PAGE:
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There was tumult in the crowded strait,
And a cry of wild dismay,
And many a warrior met his fate
From a peasant's hand that day!
And the empire's banner then
From its place of waving free, Went down before the shepherd-men,
The men of the Forest-sea.*
With their pikes and massy clubs they brake
The cuirass and the shield,
And the war-horse dash'd to the reddening lake
From the reapers of the field !
The field--but not of sheaves
Proud crests and pennons lay,
Strewn o'er it thick as the birch-wood leaves,
In the autumn tempest's way.
Oh! the sun in heaven fierce havoc view'd,
When the Austrian turn'd to fly,
And the brave, in the trampling multitude,
Had a fearful death to die !
And the leader of the war
At eve unhelm'd was seen,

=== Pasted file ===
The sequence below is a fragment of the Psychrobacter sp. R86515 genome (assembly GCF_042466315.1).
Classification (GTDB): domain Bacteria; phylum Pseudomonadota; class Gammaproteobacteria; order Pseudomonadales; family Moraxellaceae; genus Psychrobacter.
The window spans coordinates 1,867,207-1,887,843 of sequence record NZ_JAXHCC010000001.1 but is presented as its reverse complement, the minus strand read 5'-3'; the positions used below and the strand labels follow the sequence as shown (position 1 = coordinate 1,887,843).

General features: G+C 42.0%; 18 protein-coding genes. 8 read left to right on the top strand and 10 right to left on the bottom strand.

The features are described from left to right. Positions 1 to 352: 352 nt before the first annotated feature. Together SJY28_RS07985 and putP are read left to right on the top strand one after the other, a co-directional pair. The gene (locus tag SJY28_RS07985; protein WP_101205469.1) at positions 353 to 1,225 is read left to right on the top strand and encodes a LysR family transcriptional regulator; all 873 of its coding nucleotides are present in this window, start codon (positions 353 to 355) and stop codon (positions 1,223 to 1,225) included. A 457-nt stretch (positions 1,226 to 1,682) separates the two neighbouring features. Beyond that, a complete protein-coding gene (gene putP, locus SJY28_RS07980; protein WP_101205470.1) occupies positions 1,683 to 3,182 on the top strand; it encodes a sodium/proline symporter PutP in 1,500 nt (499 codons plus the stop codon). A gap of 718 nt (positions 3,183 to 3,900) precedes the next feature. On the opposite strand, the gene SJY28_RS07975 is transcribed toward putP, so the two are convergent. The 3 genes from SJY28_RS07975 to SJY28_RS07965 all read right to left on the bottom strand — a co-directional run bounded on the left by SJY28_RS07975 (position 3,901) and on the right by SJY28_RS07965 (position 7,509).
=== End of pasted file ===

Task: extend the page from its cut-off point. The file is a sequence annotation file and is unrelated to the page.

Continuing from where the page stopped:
With a hurrying step on the wilds afar,
And a pale and troubled mien.
But the sons of the land which the freeman tills,
Went back from the battle-toil,
To their cabin homes ’midst the deep green hills,
All burden'd with royal spoil.
There were songs and festal fires
On the soaring Alps that night, When children sprung to meet their sires
From the wild Morgarten fight.
* Forest-sea, the lake of the four cantons is also so called.
Seb. With what young life and fragrance in its breath
My native air salutes me! from the groves
Of citron, and the mountains of the vine,
And thy majestic tide thus foaming on
In power and freedom o'er its golden sands,
Fair stream, my Tajo! youth, with all its glow